lithium









lithium


lithium [lith-ee-uh m] ExamplesWord Origin noun

  1. Chemistry. a soft, silver-white metallic element, the lightest of all metals, occurring combined in certain minerals. Symbol: Li; atomic weight: 6.939; atomic number: 3; specific gravity: 0.53 at 20°C.
  2. Pharmacology. the substance in its carbonate or citrate form used in the treatment or prophylaxis of bipolar disorder or mania.

Origin of lithium From New Latin, dating back to 1810–20; see origin at lith-, -ium Examples from the Web for lithium Contemporary Examples of lithium

  • Was being on the lithium responsible in some way for her being blinded to what was right in front of her eyes?

    ‘Homeland’ Showrunner: ‘We Knew We Had to Plot a New Course’

    Andrew Romano

    September 30, 2013

  • But it would probably be a mistake to think that lithium technology will get dramatically better than it currently is.

    Would Putting a Price on Carbon Pave the Way for Electric Cars?

    Megan McArdle

    January 22, 2013

  • But she says she was told that the only alternative was lithium, which can have severe side effects.

    Former Student Claims U.S. Naval Academy Had ‘Zero Tolerance’ for Rape Victims

    Jesse Ellison

    May 4, 2012

  • Agassi strategized to make the lithium ion batteries able to be charged at home and work for up to 90 miles.

    The New Frontier of Electric Cars

    Jacquelynn D. Powers

    August 10, 2010

  • At age 15, during a reduction in his lithium dosage, Evan jumped to his death from a window.

    When Children Commit Suicide

    Sara Reistad-Long

    September 2, 2009

  • Historical Examples of lithium

  • The writer has no experience of the bromide of lithium (Bartholow).

    A System of Practical Medicine By American Authors, Vol. II

    Various

  • Lithium is absent, and Sodium is only present in very minute quantity.

    Etna

    G. F. Rodwell

  • Random samplings from various parts of the area show that the ash consists of magnesium, lithium, and beryllium carbonates.

    Anything You Can Do …

    Gordon Randall Garrett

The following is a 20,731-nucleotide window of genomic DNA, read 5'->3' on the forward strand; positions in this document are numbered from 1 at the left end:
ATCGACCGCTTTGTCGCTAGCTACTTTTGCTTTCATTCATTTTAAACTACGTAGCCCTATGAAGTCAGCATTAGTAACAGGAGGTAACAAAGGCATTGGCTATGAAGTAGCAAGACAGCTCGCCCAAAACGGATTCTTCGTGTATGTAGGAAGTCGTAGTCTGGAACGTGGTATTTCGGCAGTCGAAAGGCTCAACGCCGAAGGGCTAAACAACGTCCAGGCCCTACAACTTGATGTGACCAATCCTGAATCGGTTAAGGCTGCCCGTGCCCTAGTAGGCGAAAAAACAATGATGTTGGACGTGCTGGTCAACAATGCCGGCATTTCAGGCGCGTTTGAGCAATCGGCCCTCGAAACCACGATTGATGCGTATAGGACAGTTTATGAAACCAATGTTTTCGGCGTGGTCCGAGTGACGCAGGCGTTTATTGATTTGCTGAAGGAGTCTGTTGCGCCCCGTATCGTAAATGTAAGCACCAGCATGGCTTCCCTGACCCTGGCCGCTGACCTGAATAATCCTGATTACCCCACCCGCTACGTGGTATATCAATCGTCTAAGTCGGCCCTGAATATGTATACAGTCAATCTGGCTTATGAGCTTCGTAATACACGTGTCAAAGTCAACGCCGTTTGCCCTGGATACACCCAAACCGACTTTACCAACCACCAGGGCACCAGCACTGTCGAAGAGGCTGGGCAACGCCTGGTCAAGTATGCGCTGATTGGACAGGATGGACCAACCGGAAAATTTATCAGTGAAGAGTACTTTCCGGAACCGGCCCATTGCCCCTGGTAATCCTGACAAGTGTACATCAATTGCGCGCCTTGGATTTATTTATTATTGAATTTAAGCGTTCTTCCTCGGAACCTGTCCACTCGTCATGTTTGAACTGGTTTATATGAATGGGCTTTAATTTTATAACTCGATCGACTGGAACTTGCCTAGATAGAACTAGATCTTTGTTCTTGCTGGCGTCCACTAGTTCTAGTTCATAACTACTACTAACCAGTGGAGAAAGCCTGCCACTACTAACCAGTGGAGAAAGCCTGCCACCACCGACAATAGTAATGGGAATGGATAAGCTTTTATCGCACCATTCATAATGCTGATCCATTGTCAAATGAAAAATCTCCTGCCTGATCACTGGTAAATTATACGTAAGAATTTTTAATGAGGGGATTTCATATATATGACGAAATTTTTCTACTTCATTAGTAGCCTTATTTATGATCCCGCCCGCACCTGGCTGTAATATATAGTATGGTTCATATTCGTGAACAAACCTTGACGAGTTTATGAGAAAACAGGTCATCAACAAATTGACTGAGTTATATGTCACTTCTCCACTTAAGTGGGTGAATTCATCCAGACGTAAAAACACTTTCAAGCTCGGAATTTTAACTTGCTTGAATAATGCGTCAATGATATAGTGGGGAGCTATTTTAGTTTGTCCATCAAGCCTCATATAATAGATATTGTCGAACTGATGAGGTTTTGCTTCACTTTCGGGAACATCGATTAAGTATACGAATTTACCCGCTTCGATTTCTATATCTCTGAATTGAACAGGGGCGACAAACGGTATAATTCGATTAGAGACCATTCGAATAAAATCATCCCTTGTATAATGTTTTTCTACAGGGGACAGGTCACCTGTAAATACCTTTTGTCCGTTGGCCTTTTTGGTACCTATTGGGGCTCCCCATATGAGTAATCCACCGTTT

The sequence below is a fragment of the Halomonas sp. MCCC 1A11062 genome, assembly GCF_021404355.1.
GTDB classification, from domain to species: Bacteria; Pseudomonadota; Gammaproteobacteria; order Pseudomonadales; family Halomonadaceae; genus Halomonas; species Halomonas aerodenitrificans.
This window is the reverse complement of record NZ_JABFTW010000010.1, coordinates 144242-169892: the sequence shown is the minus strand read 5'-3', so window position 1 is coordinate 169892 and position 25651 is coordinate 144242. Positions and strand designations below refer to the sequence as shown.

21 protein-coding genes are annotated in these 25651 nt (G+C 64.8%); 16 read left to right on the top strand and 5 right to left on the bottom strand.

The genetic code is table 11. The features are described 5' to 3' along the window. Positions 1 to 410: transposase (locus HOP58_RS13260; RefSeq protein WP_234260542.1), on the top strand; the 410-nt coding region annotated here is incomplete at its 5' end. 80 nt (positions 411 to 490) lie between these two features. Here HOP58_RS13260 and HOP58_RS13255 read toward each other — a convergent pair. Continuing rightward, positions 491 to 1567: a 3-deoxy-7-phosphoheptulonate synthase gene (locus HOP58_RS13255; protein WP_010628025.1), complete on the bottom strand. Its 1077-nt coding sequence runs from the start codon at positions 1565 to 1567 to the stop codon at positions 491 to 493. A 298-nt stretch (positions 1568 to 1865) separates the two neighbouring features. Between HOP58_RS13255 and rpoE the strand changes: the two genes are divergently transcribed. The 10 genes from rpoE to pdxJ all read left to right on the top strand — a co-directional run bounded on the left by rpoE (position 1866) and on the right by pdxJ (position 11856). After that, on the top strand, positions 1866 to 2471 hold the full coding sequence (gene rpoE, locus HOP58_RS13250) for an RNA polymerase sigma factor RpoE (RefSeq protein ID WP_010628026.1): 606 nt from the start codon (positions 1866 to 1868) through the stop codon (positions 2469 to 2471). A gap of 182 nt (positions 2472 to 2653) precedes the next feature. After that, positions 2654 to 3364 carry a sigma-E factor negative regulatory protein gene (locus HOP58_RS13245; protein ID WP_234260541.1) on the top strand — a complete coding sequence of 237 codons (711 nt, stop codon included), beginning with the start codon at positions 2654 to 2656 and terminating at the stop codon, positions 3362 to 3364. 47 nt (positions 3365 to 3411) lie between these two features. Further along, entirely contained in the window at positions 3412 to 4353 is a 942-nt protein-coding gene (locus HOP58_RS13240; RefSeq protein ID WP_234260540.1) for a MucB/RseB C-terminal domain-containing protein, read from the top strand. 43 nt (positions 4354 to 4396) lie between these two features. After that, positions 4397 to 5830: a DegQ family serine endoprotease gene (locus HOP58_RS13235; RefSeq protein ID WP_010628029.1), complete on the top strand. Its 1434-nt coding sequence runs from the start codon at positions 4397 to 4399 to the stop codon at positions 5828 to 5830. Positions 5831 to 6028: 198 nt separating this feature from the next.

• Nor had he tried to steal any of the fusion materials—the heavy isotopes of hydrogen or any of the lithium isotopes.

    Anything You Can Do …

    Gordon Randall Garrett

  • He has shown apparently that lithium, when acted upon by radium emanations, changes to some extent to copper.

    The Popes and Science

    James J. Walsh

  • British Dictionary definitions for lithium lithium noun

    1. a soft silvery element of the alkali metal series: the lightest known metal, used as an alloy hardener, as a reducing agent, and in batteries. Symbol: Li; atomic no: 3; atomic wt: 6.941; valency: 1; relative density: 0.534; melting pt: 180.6°C; boiling pt: 1342°C

    Word Origin for lithium C19: New Latin, from litho- + -ium Word Origin and History for lithium n.

    silver-white metallic element, 1818, with element ending -ium + lithia, Modern Latin name given by Swedish chemist Jöns Jacob Berzelius (1779-1848) to the earth from which it was extracted, from Greek lithos “stone” (see litho-). So called from its mineral origin and to distinguish it from two previously known alkalis of vegetable origin.

    lithium in Medicine lithium [lĭth′ē-əm] n. Symbol Li

    1. A soft, highly reactive metallic element whose carbonate form is used in psychopharmacology. Atomic number 3.

    lithium in Science lithium [lĭth′ē-əm] Li

    1. A soft, silvery metallic element of the alkali group that occurs in small amounts in some minerals. It is the lightest of all metals and is highly reactive. Lithium is used to make alloys, batteries, glass for large telescopes, and ceramics. Atomic number 3; atomic weight 6.941; melting point 179°C; boiling point 1,317°C; specific gravity 0.534; valence 1. See Periodic Table.

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